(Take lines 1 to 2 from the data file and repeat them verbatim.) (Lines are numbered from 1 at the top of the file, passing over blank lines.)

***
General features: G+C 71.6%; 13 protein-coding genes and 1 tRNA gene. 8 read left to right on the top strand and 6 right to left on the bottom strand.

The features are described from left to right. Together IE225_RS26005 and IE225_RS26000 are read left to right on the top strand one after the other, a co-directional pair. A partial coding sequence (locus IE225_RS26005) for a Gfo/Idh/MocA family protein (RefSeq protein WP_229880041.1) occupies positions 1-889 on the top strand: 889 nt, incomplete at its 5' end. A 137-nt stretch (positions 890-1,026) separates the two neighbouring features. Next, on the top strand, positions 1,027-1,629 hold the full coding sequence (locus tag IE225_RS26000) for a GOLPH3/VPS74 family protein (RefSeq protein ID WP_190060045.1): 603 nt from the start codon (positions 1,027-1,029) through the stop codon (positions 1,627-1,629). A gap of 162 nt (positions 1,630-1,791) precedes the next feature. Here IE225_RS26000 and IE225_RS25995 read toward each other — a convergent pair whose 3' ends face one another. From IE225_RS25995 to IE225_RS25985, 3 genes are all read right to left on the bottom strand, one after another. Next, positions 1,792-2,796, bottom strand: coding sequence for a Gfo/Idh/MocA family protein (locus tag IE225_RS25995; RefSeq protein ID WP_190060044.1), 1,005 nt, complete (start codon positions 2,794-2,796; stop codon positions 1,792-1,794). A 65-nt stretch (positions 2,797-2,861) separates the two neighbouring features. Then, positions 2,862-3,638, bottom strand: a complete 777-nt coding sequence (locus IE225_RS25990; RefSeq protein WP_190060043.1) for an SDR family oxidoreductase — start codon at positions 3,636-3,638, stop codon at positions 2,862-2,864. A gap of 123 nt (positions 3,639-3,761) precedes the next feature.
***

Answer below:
General features: G+C 71.6%; 13 protein-coding genes and 1 tRNA gene. 8 read left to right on the top strand and 6 right to left on the bottom strand.

The features are described from left to right. Together IE225_RS26005 and IE225_RS26000 are read left to right on the top strand one after the other, a co-directional pair. A partial coding sequence (locus IE225_RS26005) for a Gfo/Idh/MocA family protein (RefSeq protein WP_229880041.1) occupies positions 1-889 on the top strand: 889 nt, incomplete at its 5' end. A 137-nt stretch (positions 890-1,026) separates the two neighbouring features. Next, on the top strand, positions 1,027-1,629 hold the full coding sequence (locus tag IE225_RS26000) for a GOLPH3/VPS74 family protein (RefSeq protein ID WP_190060045.1): 603 nt from the start codon (positions 1,027-1,029) through the stop codon (positions 1,627-1,629). A gap of 162 nt (positions 1,630-1,791) precedes the next feature. Here IE225_RS26000 and IE225_RS25995 read toward each other — a convergent pair whose 3' ends face one another. From IE225_RS25995 to IE225_RS25985, 3 genes are all read right to left on the bottom strand, one after another. Next, positions 1,792-2,796, bottom strand: coding sequence for a Gfo/Idh/MocA family protein (locus tag IE225_RS25995; RefSeq protein ID WP_190060044.1), 1,005 nt, complete (start codon positions 2,794-2,796; stop codon positions 1,792-1,794). A 65-nt stretch (positions 2,797-2,861) separates the two neighbouring features. Then, positions 2,862-3,638, bottom strand: a complete 777-nt coding sequence (locus IE225_RS25990; RefSeq protein WP_190060043.1) for an SDR family oxidoreductase — start codon at positions 3,636-3,638, stop codon at positions 2,862-2,864. A gap of 123 nt (positions 3,639-3,761) precedes the next feature.